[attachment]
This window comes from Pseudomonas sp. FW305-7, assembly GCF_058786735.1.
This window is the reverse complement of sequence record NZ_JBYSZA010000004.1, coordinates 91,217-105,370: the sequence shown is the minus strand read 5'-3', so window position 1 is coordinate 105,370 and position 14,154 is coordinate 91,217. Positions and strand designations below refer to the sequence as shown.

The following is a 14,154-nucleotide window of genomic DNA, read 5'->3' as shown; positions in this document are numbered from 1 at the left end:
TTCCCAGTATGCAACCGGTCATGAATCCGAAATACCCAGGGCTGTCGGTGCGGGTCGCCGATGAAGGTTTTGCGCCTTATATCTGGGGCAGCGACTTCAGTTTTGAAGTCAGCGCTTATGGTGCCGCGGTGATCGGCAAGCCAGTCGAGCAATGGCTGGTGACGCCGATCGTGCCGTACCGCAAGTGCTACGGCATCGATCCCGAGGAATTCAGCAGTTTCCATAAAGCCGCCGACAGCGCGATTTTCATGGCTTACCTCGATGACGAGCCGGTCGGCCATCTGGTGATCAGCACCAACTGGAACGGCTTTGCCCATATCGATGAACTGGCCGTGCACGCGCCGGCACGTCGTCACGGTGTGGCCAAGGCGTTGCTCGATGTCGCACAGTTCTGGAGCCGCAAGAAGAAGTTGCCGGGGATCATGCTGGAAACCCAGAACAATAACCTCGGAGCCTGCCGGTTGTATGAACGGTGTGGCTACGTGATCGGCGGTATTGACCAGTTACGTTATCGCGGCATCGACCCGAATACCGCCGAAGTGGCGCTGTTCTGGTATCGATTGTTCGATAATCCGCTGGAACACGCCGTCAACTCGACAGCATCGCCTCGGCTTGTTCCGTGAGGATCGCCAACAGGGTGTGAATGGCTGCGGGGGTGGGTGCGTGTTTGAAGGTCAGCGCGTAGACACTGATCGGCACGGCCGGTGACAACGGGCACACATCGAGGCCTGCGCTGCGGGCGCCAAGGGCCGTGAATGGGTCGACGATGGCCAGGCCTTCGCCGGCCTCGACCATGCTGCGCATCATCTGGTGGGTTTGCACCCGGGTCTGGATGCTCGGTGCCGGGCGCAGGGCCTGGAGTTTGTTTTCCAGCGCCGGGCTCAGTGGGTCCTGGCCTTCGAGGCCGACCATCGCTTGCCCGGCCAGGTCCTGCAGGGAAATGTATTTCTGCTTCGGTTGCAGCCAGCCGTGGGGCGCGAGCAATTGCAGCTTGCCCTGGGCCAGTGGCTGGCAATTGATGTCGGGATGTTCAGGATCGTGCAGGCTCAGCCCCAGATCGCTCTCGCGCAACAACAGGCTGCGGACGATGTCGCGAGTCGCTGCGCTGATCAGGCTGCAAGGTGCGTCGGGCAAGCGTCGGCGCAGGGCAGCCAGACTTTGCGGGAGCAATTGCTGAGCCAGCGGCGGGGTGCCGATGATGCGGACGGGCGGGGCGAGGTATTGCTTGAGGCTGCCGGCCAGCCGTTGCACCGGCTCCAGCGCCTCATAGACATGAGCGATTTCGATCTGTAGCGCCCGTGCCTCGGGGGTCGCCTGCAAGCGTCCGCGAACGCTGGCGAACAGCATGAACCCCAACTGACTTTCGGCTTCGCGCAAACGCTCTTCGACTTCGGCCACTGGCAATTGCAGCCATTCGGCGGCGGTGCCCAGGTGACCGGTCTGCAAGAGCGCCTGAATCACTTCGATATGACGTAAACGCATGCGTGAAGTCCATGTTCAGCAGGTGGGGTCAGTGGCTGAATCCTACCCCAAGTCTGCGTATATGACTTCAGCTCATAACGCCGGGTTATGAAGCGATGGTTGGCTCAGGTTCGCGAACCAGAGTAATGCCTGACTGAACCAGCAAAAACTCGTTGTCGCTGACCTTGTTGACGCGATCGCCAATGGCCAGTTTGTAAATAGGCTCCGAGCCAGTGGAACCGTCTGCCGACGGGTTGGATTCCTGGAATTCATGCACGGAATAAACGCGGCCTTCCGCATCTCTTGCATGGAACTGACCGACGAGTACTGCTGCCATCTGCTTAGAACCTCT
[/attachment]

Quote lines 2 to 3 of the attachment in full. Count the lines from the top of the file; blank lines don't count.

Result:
This window is the reverse complement of sequence record NZ_JBYSZA010000004.1, coordinates 91,217-105,370: the sequence shown is the minus strand read 5'-3', so window position 1 is coordinate 105,370 and position 14,154 is coordinate 91,217. Positions and strand designations below refer to the sequence as shown.

The following is a 14,154-nucleotide window of genomic DNA, read 5'->3' as shown; positions in this document are numbered from 1 at the left end: